Start-up Is Off And Running

August 05, 1993|By Patricia Meisol | Patricia Meisol,Staff Writer

Five years after it formed to develop adhesives from marine bacteria, Adheron Inc. has reeled in a source of revenue to finance its research and is about to start producing what it hopes will be a trademark glue from the sea.

Only a few months ago, Adheron was one of the state's smallest biotechnology companies, with no revenues, profit, or product to sell. Today the company has 25 employees, up from two 12 months ago, and expects a 50 percent growth in revenues from a newly acquired subsidiary. The transformation was made possible by a $315,000 state loan, approved by the state Board of Public Works last week, that Adheron used to buy the assets of a division of Nova Pharmaceutical Inc.

Even the original mission of Adheron, to do research on marine bacteria in the Chesapeake Bay for a naturally occurring type of glue, has expanded: For the past three months, it has been screening marine bacteria for possible sources of new drugs.

"Our real interest is trying to discover new pharmaceuticals," said David M. Manyak, Adheron president and chief executive officer.

One sign of Adheron's newfound confidence is the 19,000-square-foot office and laboratory it moved into three weeks ago in Hanover. The rented space -- vacated by Crop Genetics International, which moved to Columbia -- is four times as big as the combined offices of the united companies, but Dr. Manyak said he expects it to be filled in three to five years.

"We have a lot of room to grow," he said. Dr. Manyak, who holds a doctorate in marine biology and biochemistry from Duke University, worked for Merrill Lynch as one of Wall Street's first biotech analysts in the early 1980s.

The company in December purchased NovaScreen, which was put up for sale when Nova merged with Scios Corp. of California. The subsidiary tests chemical compounds in the laboratory to see how they react to cell receptors in a search for new drugs or alternatives to existing drugs. The process is highly automated and, as a result, companies can test thousands of compounds.

NovaScreen's sales in the last three years were flat or declining. But it won a federal contract worth $4.3 million over three years to test compounds for projects supported by the National Institute of Mental Health. Sales from private companies also increased this year, Dr. Manyak said, and total revenues should grow by 50 percent in 1993 to more than $2 million.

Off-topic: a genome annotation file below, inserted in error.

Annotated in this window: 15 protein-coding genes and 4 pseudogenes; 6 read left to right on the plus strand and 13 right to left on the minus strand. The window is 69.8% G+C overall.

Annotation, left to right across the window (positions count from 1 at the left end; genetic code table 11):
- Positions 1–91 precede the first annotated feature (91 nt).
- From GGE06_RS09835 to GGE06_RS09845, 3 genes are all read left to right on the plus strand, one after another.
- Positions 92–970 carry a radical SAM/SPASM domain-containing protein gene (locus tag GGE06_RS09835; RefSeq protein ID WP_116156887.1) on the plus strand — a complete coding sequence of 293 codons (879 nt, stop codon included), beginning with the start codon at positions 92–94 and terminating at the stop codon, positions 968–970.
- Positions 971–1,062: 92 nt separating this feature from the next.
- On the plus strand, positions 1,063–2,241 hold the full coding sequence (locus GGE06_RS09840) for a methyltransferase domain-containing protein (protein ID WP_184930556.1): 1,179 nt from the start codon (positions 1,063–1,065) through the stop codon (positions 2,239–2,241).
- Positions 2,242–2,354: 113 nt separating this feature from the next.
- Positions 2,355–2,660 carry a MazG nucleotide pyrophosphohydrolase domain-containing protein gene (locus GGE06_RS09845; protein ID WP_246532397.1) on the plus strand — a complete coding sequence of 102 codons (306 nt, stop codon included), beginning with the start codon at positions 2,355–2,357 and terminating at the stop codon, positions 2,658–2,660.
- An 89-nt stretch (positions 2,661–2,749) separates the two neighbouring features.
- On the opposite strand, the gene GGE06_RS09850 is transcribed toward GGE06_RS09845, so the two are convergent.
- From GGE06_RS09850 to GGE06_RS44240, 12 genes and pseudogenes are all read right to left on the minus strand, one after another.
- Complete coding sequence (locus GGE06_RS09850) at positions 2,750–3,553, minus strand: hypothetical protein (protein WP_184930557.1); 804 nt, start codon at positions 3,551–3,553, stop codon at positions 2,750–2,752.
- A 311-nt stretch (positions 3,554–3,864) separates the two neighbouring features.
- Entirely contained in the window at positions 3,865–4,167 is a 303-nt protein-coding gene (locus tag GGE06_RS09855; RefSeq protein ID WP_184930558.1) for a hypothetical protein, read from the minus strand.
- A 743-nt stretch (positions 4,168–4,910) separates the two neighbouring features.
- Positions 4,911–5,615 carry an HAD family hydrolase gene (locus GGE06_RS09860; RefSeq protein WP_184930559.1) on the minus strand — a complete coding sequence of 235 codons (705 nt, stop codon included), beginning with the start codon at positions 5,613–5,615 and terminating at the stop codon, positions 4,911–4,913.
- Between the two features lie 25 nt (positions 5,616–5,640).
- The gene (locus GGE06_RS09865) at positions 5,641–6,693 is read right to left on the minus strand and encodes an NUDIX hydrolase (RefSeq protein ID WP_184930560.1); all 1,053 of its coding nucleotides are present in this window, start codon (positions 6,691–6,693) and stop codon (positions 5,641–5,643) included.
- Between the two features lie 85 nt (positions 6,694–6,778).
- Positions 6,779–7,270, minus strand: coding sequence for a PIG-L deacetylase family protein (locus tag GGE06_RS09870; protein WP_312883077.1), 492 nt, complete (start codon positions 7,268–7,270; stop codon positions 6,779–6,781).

NovaScreen's customers include major drug companies in the United States as well as Europe and Japan. Dr. Manyak attributed improved sales to increased contact in the drug industry by himself and senior scientist John Ferkany. Dr. Ferkany, now the head of NovaScreen, previously ran a 40-person research and development team at Nova Pharmaceutical.

Adheron was founded by University of Maryland researchers to replicate underwater adhesives they discovered. The company hopes such a product would be useful in offshore oil production or boat building or for such medical purposes as healing wounds or attaching a prosthesis.

When Dr. Manyak joined Adheron in late 1991 after serving as a consultant to biotech firms, the company began looking at marine bacteria for other purposes, primarily new drugs.

Finding such products is now its principal long-term mission. While plants and soil bacteria have been a bountiful source of pharmaceuticals, Dr. Manyak said, "almost nobody has looked at marine bacteria."

With the acquisition of NovaScreen, he said, the company has a built-in way to test marine bacteria. In the past few months, Adheron has begun putting ground-up marine bacteria through the Nova screening process.

Adheron today also is in the process of "scaling up" to produce the bacteria that it hopes will produce underwater adhesives.

"We are in the very early stages," Dr. Manyak explained, "but I think there will be a lot of growth in adhesives."

Dr. Manyak works on that project himself with Ronald M. Weiner, professor of microbiology at the University of Maryland College Park, andothers.

Adheron also is looking for short-term revenue producers. A new subsidiary, Marizyme, holds the license to 10 enzymes from marine bacteria and hopes to develop products for industrial uses.

The potential for commercialization is "excellent," said Arthur Drea, assistant secretary with the Department of Economic and Employment Development's financing program, the Maryland Industrial and Commercial Redevelopment Fund.

DEED directly financed the purchase of NovaScreen equipment with the low-interest $315,000 loan, he said.

As a condition of the loan, Adheron raised $150,000 from private sources, and Anne Arundel County, where Adheron is now located, agreed to lend the company $35,000. The company earlier this year received a $50,000 challenge grant from DEED.

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